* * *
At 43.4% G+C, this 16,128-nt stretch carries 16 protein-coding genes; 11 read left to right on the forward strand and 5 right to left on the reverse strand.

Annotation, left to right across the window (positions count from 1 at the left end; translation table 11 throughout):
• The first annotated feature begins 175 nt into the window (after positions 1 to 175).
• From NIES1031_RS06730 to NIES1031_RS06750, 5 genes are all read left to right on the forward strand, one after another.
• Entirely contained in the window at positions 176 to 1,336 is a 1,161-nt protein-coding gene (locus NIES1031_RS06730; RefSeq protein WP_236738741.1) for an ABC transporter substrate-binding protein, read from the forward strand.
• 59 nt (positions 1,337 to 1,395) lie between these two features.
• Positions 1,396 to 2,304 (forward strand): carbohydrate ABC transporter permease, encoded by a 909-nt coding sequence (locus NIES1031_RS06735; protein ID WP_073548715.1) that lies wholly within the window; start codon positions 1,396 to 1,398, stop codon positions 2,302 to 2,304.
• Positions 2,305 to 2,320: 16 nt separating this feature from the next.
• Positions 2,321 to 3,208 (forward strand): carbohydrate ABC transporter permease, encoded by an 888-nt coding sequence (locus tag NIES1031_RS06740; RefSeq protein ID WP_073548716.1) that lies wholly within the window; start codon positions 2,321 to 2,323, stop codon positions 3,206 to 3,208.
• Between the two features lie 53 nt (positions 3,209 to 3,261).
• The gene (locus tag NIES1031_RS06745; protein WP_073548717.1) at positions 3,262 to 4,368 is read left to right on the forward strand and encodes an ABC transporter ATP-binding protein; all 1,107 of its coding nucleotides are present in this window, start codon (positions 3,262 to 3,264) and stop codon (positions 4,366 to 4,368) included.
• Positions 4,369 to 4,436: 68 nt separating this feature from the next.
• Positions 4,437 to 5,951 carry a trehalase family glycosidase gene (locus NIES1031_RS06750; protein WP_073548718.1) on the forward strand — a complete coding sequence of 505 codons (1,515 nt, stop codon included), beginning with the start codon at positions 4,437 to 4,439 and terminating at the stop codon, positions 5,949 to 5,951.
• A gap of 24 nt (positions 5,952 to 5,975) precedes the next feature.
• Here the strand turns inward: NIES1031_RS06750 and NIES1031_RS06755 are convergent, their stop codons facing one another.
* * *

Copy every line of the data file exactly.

At 43.4% G+C, this 16,128-nt stretch carries 16 protein-coding genes; 11 read left to right on the forward strand and 5 right to left on the reverse strand.

Annotation, left to right across the window (positions count from 1 at the left end; translation table 11 throughout):
• The first annotated feature begins 175 nt into the window (after positions 1 to 175).
• From NIES1031_RS06730 to NIES1031_RS06750, 5 genes are all read left to right on the forward strand, one after another.
• Entirely contained in the window at positions 176 to 1,336 is a 1,161-nt protein-coding gene (locus NIES1031_RS06730; RefSeq protein WP_236738741.1) for an ABC transporter substrate-binding protein, read from the forward strand.
• 59 nt (positions 1,337 to 1,395) lie between these two features.
• Positions 1,396 to 2,304 (forward strand): carbohydrate ABC transporter permease, encoded by a 909-nt coding sequence (locus NIES1031_RS06735; protein ID WP_073548715.1) that lies wholly within the window; start codon positions 1,396 to 1,398, stop codon positions 2,302 to 2,304.
• Positions 2,305 to 2,320: 16 nt separating this feature from the next.
• Positions 2,321 to 3,208 (forward strand): carbohydrate ABC transporter permease, encoded by an 888-nt coding sequence (locus tag NIES1031_RS06740; RefSeq protein ID WP_073548716.1) that lies wholly within the window; start codon positions 2,321 to 2,323, stop codon positions 3,206 to 3,208.
• Between the two features lie 53 nt (positions 3,209 to 3,261).
• The gene (locus tag NIES1031_RS06745; protein WP_073548717.1) at positions 3,262 to 4,368 is read left to right on the forward strand and encodes an ABC transporter ATP-binding protein; all 1,107 of its coding nucleotides are present in this window, start codon (positions 3,262 to 3,264) and stop codon (positions 4,366 to 4,368) included.
• Positions 4,369 to 4,436: 68 nt separating this feature from the next.
• Positions 4,437 to 5,951 carry a trehalase family glycosidase gene (locus NIES1031_RS06750; protein WP_073548718.1) on the forward strand — a complete coding sequence of 505 codons (1,515 nt, stop codon included), beginning with the start codon at positions 4,437 to 4,439 and terminating at the stop codon, positions 5,949 to 5,951.
• A gap of 24 nt (positions 5,952 to 5,975) precedes the next feature.
• Here the strand turns inward: NIES1031_RS06750 and NIES1031_RS06755 are convergent, their stop codons facing one another.